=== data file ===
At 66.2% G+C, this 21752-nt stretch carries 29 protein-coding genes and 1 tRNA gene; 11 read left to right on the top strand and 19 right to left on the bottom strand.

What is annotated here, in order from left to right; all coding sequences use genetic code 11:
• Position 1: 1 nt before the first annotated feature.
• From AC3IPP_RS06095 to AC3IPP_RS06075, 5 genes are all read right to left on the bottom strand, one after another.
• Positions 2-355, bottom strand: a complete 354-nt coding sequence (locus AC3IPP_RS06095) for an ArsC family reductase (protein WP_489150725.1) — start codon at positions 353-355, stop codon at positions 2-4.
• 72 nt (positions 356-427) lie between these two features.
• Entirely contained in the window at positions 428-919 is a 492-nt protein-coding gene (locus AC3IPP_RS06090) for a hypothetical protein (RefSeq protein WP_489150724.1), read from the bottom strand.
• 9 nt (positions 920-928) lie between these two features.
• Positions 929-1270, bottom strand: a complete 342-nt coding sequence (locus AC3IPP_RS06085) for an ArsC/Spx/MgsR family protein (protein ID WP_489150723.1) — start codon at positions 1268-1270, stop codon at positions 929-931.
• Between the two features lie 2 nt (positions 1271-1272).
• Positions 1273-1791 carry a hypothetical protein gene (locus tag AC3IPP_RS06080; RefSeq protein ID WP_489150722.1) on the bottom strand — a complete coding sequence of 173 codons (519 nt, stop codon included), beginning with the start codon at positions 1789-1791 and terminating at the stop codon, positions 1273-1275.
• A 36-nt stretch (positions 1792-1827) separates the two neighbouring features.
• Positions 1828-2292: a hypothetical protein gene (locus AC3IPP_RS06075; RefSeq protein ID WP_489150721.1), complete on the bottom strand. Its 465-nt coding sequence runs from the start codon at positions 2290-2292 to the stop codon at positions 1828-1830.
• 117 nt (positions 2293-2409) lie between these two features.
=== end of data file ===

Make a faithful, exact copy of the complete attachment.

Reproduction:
At 66.2% G+C, this 21752-nt stretch carries 29 protein-coding genes and 1 tRNA gene; 11 read left to right on the top strand and 19 right to left on the bottom strand.

What is annotated here, in order from left to right; all coding sequences use genetic code 11:
• Position 1: 1 nt before the first annotated feature.
• From AC3IPP_RS06095 to AC3IPP_RS06075, 5 genes are all read right to left on the bottom strand, one after another.
• Positions 2-355, bottom strand: a complete 354-nt coding sequence (locus AC3IPP_RS06095) for an ArsC family reductase (protein WP_489150725.1) — start codon at positions 353-355, stop codon at positions 2-4.
• 72 nt (positions 356-427) lie between these two features.
• Entirely contained in the window at positions 428-919 is a 492-nt protein-coding gene (locus AC3IPP_RS06090) for a hypothetical protein (RefSeq protein WP_489150724.1), read from the bottom strand.
• 9 nt (positions 920-928) lie between these two features.
• Positions 929-1270, bottom strand: a complete 342-nt coding sequence (locus AC3IPP_RS06085) for an ArsC/Spx/MgsR family protein (protein ID WP_489150723.1) — start codon at positions 1268-1270, stop codon at positions 929-931.
• Between the two features lie 2 nt (positions 1271-1272).
• Positions 1273-1791 carry a hypothetical protein gene (locus tag AC3IPP_RS06080; RefSeq protein ID WP_489150722.1) on the bottom strand — a complete coding sequence of 173 codons (519 nt, stop codon included), beginning with the start codon at positions 1789-1791 and terminating at the stop codon, positions 1273-1275.
• A 36-nt stretch (positions 1792-1827) separates the two neighbouring features.
• Positions 1828-2292: a hypothetical protein gene (locus AC3IPP_RS06075; RefSeq protein ID WP_489150721.1), complete on the bottom strand. Its 465-nt coding sequence runs from the start codon at positions 2290-2292 to the stop codon at positions 1828-1830.
• 117 nt (positions 2293-2409) lie between these two features.